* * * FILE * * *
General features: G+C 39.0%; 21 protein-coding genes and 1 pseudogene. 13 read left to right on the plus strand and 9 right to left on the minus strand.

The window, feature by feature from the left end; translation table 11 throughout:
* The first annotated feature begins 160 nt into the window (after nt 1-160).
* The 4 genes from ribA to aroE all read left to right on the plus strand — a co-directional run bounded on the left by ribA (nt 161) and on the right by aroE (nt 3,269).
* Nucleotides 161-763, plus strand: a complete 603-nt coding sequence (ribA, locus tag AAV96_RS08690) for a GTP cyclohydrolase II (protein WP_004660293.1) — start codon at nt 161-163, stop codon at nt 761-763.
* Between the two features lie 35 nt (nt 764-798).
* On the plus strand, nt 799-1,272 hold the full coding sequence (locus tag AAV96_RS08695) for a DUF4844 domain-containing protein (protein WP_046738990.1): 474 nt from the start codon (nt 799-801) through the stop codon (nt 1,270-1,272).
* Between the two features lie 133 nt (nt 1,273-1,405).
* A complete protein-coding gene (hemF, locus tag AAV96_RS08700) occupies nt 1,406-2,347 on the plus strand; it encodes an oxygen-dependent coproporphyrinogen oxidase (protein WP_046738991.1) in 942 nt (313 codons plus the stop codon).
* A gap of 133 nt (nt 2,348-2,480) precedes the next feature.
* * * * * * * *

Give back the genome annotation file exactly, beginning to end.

General features: G+C 39.0%; 21 protein-coding genes and 1 pseudogene. 13 read left to right on the plus strand and 9 right to left on the minus strand.

The window, feature by feature from the left end; translation table 11 throughout:
* The first annotated feature begins 160 nt into the window (after nt 1-160).
* The 4 genes from ribA to aroE all read left to right on the plus strand — a co-directional run bounded on the left by ribA (nt 161) and on the right by aroE (nt 3,269).
* Nucleotides 161-763, plus strand: a complete 603-nt coding sequence (ribA, locus tag AAV96_RS08690) for a GTP cyclohydrolase II (protein WP_004660293.1) — start codon at nt 161-163, stop codon at nt 761-763.
* Between the two features lie 35 nt (nt 764-798).
* On the plus strand, nt 799-1,272 hold the full coding sequence (locus tag AAV96_RS08695) for a DUF4844 domain-containing protein (protein WP_046738990.1): 474 nt from the start codon (nt 799-801) through the stop codon (nt 1,270-1,272).
* Between the two features lie 133 nt (nt 1,273-1,405).
* A complete protein-coding gene (hemF, locus tag AAV96_RS08700) occupies nt 1,406-2,347 on the plus strand; it encodes an oxygen-dependent coproporphyrinogen oxidase (protein WP_046738991.1) in 942 nt (313 codons plus the stop codon).
* A gap of 133 nt (nt 2,348-2,480) precedes the next feature.